Quantcast

Tougher curfew rule would hit parents

Evanston aldermen later this month will consider amending the city’s curfew ordinance to fine parents at least $500 if their children are caught out after hours.

Alderman Ann Rainey, 8th Ward, says youngsters roaming the streets late at night have been a major problem in portions of her ward.

“Once we get the ability to charge parents $500 per arrest, I think we might start seeing some evidence of corrected behavior,” she said.

“Parents just have to step up to the plate. They’re the only ones no demands are being made of right now,” Ald. Rainey said.

“Neighbors are demanding things of the cops, cops are demanding help from neighborhood groups, but nobody’s demanding effort from the parents of the kids who are out of control,” she added.

The curfew ordinance now permits parents to be fined for their children’s violations, but sets the minimum penalty at $10.

The curfew applies to persons under 17 years of age. On Sunday through Thursday curfew starts at 11 p.m. and runs through 6 a.m. the following day. On Saturday and Sunday it runs from 12:01 a.m. to 6 a.m.

The new penalty provisions will be discussed at the council’s July 24 meeting.

Ald. Rainey says the intersection of Custer Avenue and Brummel Street has been an especially severe trouble spot for curfew and noise violations and more serious disturbances in recent days.

A young man singled out from a crowd of several dozen people milling around the intersection was severely beaten in the street early Sunday morning as neighbors watched in fear from their apartment windows. The man was taken by paramedics to St. Francis Hospital and released the next day.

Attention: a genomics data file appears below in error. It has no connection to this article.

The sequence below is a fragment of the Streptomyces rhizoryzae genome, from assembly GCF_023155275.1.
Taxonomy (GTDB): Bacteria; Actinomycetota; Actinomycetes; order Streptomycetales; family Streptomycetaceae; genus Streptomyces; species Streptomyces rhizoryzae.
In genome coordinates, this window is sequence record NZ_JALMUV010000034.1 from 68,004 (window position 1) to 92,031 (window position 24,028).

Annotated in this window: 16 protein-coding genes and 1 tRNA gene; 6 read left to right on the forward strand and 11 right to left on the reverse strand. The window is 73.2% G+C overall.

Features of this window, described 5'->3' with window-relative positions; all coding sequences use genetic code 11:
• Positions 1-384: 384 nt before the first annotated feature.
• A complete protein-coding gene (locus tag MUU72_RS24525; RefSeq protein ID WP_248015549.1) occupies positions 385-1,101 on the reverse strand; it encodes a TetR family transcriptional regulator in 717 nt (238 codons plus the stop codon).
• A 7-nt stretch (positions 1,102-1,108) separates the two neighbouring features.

Ald. Rainey says she met with the city manager and police chief today and they promised to take several steps to address violence and disruptive behavior by crowds of young people in the area.

The city plans to immediately order a surveilance camera for the intersection that the City Council recently voted to include in next year’s Capital Improvement Program budget.

Ald. Rainey says an existing camera at Howard and Custer has been very effective at that intersection, but that its view barely extends to Dobson Street, the next block north, and doesn’t reach Brummel, two blocks away.

Several neighbors spent much of Sunday night on the corner trying to show a positive presence in the area. They were joined by a police officer and Ald. Rainey.

The alderman says she noticed that many drivers now fail to stop at the intersection. A traffic officer will be stationed there within the next few days, she said, and the tickets he’ll write “should pay for the surveillance camera in a jiffy.”

Related link
City of Evanston – Curfew rules

Editors’ Picks